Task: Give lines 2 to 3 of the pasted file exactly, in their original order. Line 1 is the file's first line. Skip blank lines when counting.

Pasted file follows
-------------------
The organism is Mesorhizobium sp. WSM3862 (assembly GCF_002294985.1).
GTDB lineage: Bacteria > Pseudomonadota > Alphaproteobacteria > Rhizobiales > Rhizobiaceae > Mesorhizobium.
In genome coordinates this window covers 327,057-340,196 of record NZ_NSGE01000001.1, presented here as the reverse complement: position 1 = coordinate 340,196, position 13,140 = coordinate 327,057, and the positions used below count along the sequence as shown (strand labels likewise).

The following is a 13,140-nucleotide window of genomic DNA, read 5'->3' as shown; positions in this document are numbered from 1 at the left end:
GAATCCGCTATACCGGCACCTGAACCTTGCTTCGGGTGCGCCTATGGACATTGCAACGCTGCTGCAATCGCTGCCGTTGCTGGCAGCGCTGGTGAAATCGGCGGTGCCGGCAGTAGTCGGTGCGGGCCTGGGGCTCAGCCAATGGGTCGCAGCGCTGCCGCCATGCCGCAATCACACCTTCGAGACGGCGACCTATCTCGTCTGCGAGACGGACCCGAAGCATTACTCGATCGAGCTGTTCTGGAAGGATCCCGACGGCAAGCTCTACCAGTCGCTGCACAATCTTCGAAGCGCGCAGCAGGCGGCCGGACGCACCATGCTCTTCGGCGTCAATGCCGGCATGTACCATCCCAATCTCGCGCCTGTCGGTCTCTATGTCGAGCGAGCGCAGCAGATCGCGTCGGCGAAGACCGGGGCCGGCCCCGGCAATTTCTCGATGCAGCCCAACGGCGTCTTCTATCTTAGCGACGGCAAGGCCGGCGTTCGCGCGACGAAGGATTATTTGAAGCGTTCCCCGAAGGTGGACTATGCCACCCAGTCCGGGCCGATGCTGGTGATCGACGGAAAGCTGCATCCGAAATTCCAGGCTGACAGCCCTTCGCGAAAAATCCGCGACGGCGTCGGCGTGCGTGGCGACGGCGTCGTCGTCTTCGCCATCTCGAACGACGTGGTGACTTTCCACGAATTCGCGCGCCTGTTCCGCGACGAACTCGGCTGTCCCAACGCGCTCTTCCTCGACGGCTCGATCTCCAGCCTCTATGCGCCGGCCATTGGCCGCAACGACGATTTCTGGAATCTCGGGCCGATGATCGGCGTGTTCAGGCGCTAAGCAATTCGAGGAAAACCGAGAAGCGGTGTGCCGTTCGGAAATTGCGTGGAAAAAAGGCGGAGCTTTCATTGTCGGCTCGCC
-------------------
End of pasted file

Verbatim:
GTDB lineage: Bacteria > Pseudomonadota > Alphaproteobacteria > Rhizobiales > Rhizobiaceae > Mesorhizobium.
In genome coordinates this window covers 327,057-340,196 of record NZ_NSGE01000001.1, presented here as the reverse complement: position 1 = coordinate 340,196, position 13,140 = coordinate 327,057, and the positions used below count along the sequence as shown (strand labels likewise).